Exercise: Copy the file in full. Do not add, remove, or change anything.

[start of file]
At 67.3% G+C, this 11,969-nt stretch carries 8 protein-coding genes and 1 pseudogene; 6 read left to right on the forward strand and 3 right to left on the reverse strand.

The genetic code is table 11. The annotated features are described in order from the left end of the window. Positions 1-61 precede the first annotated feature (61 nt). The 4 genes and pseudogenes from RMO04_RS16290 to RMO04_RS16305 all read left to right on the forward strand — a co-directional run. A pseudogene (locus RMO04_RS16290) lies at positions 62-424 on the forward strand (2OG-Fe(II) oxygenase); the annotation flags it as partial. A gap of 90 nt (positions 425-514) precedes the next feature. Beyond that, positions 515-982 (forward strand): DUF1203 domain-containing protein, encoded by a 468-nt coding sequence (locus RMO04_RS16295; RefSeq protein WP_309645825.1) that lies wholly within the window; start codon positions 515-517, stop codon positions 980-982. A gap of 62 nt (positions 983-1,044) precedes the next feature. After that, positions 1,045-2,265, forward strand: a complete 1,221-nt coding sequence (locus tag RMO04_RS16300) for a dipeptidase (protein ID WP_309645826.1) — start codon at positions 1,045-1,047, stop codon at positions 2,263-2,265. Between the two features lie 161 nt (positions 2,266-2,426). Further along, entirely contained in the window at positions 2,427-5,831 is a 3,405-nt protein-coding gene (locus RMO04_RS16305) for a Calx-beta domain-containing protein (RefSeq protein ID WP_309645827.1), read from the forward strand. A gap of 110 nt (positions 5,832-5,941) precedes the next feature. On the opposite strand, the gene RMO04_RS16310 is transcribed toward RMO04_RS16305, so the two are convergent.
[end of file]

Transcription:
At 67.3% G+C, this 11,969-nt stretch carries 8 protein-coding genes and 1 pseudogene; 6 read left to right on the forward strand and 3 right to left on the reverse strand.

The genetic code is table 11. The annotated features are described in order from the left end of the window. Positions 1-61 precede the first annotated feature (61 nt). The 4 genes and pseudogenes from RMO04_RS16290 to RMO04_RS16305 all read left to right on the forward strand — a co-directional run. A pseudogene (locus RMO04_RS16290) lies at positions 62-424 on the forward strand (2OG-Fe(II) oxygenase); the annotation flags it as partial. A gap of 90 nt (positions 425-514) precedes the next feature. Beyond that, positions 515-982 (forward strand): DUF1203 domain-containing protein, encoded by a 468-nt coding sequence (locus RMO04_RS16295; RefSeq protein WP_309645825.1) that lies wholly within the window; start codon positions 515-517, stop codon positions 980-982. A gap of 62 nt (positions 983-1,044) precedes the next feature. After that, positions 1,045-2,265, forward strand: a complete 1,221-nt coding sequence (locus tag RMO04_RS16300) for a dipeptidase (protein ID WP_309645826.1) — start codon at positions 1,045-1,047, stop codon at positions 2,263-2,265. Between the two features lie 161 nt (positions 2,266-2,426). Further along, entirely contained in the window at positions 2,427-5,831 is a 3,405-nt protein-coding gene (locus RMO04_RS16305) for a Calx-beta domain-containing protein (RefSeq protein ID WP_309645827.1), read from the forward strand. A gap of 110 nt (positions 5,832-5,941) precedes the next feature. On the opposite strand, the gene RMO04_RS16310 is transcribed toward RMO04_RS16305, so the two are convergent.